Healthy Communities – Mauriora! The ‘glass half-full’ scenario Slower growth of the population under 65 years will provide opportunities to ‘re-invest’ elsewhere in the system Improving morbidity rates and ‘re-configured’ models of healthcare delivery will reduce pressure on available resources Better measures of ageing (e.g. the ‘old age dependency ratio’) will provide a more accurate picture of the social impacts of ageing ‘Distance from death’ measures will provide a more ‘optimistic’ picture of future resource demand
Healthy Communities – Mauriora! The ‘glass half-empty’ scenario Increasing life expectancy will generate increasing levels of disability and associated costs Social expectations around the level of available healthcare will rise as populations age Reconfigured models of health delivery will generate a net cost and so will not solve funding pressures [Thus] advantages from ‘morbidity compression’ will be lost
Healthy Communities – Mauriora! The melancholic optimist “There is a crack, a crack in everything, That’s how the light gets in” (Anthem) Leonard Cohen, b. 1934
Healthy Communities – Mauriora! Thinking about solutions: Models of resource distribution
Healthy Communities – Mauriora! Some critical questions How should we assess health need - and what definition should we use? Should all health gains count equally - and what about the ‘fair innings’ argument? Whose costs and benefits should we value most – should we focus just on the working population? Should we apply ‘discount rates’ to health care - and focus on improving system responsiveness?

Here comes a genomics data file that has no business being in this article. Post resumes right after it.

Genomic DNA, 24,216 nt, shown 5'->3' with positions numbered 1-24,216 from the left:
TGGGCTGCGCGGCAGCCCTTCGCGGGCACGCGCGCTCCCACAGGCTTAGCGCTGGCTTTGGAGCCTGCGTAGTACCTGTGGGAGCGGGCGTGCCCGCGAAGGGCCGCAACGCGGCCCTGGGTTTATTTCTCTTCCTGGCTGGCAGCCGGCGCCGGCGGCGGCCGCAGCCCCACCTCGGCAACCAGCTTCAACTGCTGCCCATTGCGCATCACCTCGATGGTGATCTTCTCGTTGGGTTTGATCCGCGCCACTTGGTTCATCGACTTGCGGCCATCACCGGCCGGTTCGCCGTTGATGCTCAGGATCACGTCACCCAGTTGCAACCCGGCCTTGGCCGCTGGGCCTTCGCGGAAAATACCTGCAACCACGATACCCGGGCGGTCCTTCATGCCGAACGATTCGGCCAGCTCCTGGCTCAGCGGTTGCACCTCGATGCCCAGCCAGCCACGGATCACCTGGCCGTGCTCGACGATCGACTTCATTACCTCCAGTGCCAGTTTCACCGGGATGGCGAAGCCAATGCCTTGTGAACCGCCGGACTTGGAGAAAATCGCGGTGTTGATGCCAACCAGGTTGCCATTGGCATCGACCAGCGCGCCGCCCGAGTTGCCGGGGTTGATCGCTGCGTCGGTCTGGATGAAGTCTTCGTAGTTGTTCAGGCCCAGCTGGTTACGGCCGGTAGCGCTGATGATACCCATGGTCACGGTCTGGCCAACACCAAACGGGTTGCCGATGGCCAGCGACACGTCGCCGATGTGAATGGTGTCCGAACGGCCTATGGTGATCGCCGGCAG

Healthy Communities – Mauriora! Still more questions! Will we need a clearer definition of ‘adequate health’? What priority should we give to the ‘worst off’? Why don’t we just work on reducing health inequalities and focus less on ‘health maintenance’? How should we balance individual rights against broader social goals?
Healthy Communities – Mauriora! So - how should we carve up the cake? Models of social distribution Equality model – an equal portion to each Functional model – a portion proportional to need Reward model – a portion proportional to effort Social value model – a portion proportional to the contribution to society Meritocracy model – a portion proportional to merit
Healthy Communities – Mauriora! Thinking about solutions: The consequences of these models for the ways we spend the health dollar
Healthy Communities – Mauriora! Healthcare cost by age - current picture AGE FUNDING LEVEL
Healthy Communities – Mauriora! Healthcare cost by age – future picture AGE FUNDING LEVEL
Healthy Communities – Mauriora! Equality model - based on an equal share for all AGE FUNDING LEVEL The ‘needs – allocation’ gap
Healthy Communities – Mauriora! Reward model - based on current ‘productive effort’ AGE FUNDING LEVEL
Healthy Communities – Mauriora! Social values model - based on ‘contribution’ to society AGE FUNDING LEVEL
Healthy Communities – Mauriora! Meritocracy model - based on ‘social merit’ AGE FUNDING LEVEL
Healthy Communities – Mauriora! Functional model: - based on a current picture of health cost by age AGE FUNDING LEVEL
Healthy Communities – Mauriora! Neo-functional model: - based on re-configured need - the ‘bathwater effect’ AGE FUNDING LEVEL
Healthy Communities – Mauriora! ‘Right’ conditions for policy development? Value views from outside the sector Know more about ethics and social justice and evaluate policy directions accordingly Have wider more inclusive debates about definitions of need View health goals in terms of both collective and individual gains Take the issue of health inequality seriously Apply ‘slow policy’ methods rather than the reactive fragmented approach we seem to prefer
Healthy Communities – Mauriora! The policy maker’s lament!! Steven Gene Wold, b.1941
Healthy Communities – Mauriora! And so - back to the future